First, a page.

Everyday Morality by Mike W. Martin
Mike W. Martin’s first four chapters cover moral theories, including Kohlberg and Gilligan’s arbitrary schemas of moral development. Consequences carry little weight in either. Good idea number 828: Read moral theory elsewhere.
Then comes the surprise.
Beginning in chapter five, Martin's work gets much better, summarizing topics in a concise, well-organized style. Covering hundreds of issues in an overview, does not lend itself to strong arguments, but Everyday Morality delivers important points and ideas to entertain. The butchering to briefness ratio is low for an introductory text in any field. The chapter end questions are the best, most thoughtful I have seen in any textbook in any subject.
On love, he writes the trite but often ignored: Giving love matters more than being in love. Many varieties of sex exist, he argues, more than the loving or degrading dichotomy. Sex matters. It affirms the connection between flesh and consciousness. It transforms identities. Martin writes that love is a universal moral responsibility. Love is not merely for the lucky.
Mild jealousy, Martin argues, is beneficial. It shows we care, that somethone is highly valued. Never feeling jealous is an indication of not caring.
Martin distinguishes envy from jealousy. Envy is partly a feeling of inferiority arising from what someone else has. Jealousy is based on the potential of losing someone valued. Indignation should not be confused with envy. Indignation is anger at a perceived wrong. Ressentiment, “feeling inferior, hostile and impotent,” while refusing to do right things is closely related to envy.
Types of inadequate commitment animated by Martin include lip service, sorry efforts, giving in to obstacles, not giving a damn, and evasion of knowledge about duties. Martin divides cruelty into cruelties of indifference and cruelties of terrible desires such as sadism.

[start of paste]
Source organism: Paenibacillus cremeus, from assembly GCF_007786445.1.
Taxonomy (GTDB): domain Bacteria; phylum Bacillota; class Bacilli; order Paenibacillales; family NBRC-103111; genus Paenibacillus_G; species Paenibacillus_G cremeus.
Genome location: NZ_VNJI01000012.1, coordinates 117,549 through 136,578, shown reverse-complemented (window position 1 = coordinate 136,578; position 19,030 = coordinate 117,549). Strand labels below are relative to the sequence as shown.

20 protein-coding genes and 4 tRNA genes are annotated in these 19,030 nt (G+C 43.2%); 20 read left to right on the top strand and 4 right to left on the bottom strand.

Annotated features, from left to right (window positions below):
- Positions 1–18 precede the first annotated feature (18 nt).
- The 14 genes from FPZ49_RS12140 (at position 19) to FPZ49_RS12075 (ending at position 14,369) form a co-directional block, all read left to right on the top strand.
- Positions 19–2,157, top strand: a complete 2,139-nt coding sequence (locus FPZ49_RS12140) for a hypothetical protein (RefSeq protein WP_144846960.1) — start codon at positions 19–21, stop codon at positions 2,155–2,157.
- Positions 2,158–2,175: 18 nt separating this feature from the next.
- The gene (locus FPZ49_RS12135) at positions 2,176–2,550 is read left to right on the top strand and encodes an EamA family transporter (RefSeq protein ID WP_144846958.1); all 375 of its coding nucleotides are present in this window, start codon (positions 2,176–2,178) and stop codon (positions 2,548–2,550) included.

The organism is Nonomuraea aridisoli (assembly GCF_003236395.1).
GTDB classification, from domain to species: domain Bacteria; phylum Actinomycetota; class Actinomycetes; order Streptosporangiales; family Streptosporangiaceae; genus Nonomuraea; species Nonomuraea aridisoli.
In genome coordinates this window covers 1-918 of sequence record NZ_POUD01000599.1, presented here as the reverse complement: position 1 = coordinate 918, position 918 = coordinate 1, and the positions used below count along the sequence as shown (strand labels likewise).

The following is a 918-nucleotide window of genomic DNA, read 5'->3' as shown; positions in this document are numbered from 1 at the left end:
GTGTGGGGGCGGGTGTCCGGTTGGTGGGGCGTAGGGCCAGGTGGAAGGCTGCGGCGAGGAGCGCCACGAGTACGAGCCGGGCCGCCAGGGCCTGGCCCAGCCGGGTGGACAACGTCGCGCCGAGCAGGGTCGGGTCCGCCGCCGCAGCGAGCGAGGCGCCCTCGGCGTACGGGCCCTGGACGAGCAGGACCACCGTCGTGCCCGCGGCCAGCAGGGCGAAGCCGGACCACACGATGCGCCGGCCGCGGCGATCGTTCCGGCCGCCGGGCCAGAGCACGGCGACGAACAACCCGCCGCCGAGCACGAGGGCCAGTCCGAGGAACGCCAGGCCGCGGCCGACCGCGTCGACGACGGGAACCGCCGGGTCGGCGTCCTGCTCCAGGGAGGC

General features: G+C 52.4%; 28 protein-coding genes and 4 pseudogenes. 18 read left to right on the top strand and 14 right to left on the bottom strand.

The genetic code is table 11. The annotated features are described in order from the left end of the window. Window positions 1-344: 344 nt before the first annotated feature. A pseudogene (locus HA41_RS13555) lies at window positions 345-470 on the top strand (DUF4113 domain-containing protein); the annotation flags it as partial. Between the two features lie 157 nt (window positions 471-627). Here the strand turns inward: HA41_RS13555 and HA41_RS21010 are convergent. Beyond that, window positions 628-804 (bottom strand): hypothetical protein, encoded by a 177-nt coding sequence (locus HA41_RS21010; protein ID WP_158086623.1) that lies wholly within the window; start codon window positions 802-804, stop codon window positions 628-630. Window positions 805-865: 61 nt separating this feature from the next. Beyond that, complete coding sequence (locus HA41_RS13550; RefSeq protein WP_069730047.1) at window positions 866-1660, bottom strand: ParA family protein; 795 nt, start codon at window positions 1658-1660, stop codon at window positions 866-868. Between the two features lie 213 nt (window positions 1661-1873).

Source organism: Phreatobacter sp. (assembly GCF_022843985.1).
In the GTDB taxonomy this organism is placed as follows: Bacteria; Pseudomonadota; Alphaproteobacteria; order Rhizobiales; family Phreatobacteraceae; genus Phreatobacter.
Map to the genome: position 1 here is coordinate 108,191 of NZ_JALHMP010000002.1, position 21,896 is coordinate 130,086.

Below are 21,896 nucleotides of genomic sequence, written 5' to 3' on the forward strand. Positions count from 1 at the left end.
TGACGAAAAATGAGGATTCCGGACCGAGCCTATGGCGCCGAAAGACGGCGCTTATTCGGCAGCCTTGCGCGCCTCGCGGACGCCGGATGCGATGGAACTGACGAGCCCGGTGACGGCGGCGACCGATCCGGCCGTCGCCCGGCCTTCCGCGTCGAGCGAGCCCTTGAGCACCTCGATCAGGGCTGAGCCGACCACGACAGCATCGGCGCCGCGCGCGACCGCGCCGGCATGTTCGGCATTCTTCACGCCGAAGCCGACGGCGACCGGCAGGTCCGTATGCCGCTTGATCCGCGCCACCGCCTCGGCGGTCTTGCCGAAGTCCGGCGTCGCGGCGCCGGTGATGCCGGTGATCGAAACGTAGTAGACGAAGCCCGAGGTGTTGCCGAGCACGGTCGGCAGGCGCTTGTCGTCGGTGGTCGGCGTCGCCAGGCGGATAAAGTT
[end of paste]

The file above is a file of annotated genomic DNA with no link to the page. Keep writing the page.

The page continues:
Weakness of will, he writes, often arises from ambivalences. Continual weakness of will leads to self- alienation; one becomes foreman of a shell. We should do right things especially when not respected by others. We should not mistake tokenism and hand wringing for doing our best. Caring individuals are more than tolerant. They promote others’ goods, actively looking for moral information and determining their duties.
Self-deception plays a big role in this work. Some mistakes associated with self-deception include:
· Judging one’s self good because of a few minor good deeds.
· Excusing wrongs because others also do them and thinking “at least I’m not like so-and-so.”
· Mistaking lip service or trivial actions for major actions.
* Choosing bad friends and environments.
· Believing inaccurate flattery.
· Unwillingness to face one’s potential.
· Cultivating a flat emotional life.
Martin explains our moral responsibilities to others and ourselves, distinguishing the respect owed to individuals because they are moral beings from the respect owed for their good characters.
His treatment of moral evasion and self-trickery is better than other introductory texts. Summarizing the mental tricks of Albert Speer,
Martin suggests busyness, narrow moralism, and ignoring consequences were important.
Martin covers everyday indignations--rudeness--and bigger issues--work, family, racism, sexism, hunger, and homosexuality.
A few parts herein should be called Everyday Status Quo Herd Morality. For example, the case against surrogate parenting is weak, even weaker than the case against paying people for contributing body parts. Martin lists trivial and questionable claims about exploitation and being treated as an object as reasons for rejecting surrogate parenting. He never mentions the colossal benefit the child gets by gaining a life. He cites the possibility of women backing out on surrogate contracts, but not holding women to contracts they sign, treating them as if they were capricious air heads who can not do beneficial things on their own and make their own decisions, is harmful and degrading. Much of this work suffers from too much emphasis on virtues and arbitrary rules and too little emphasis on consequences.
Surprisingly, Martin does not mention some helpful solutions to weak will such as scorn, indignation, binding pre-commitments, radical environmental changes, cutting Gordian knots, and radical philosophical changes.
This work, however, does succeed an inspiration for self-examination. Recommended.
I reviewed the 1989 edition. Book review article by J.T. Fournier, last updated June 29, 2009.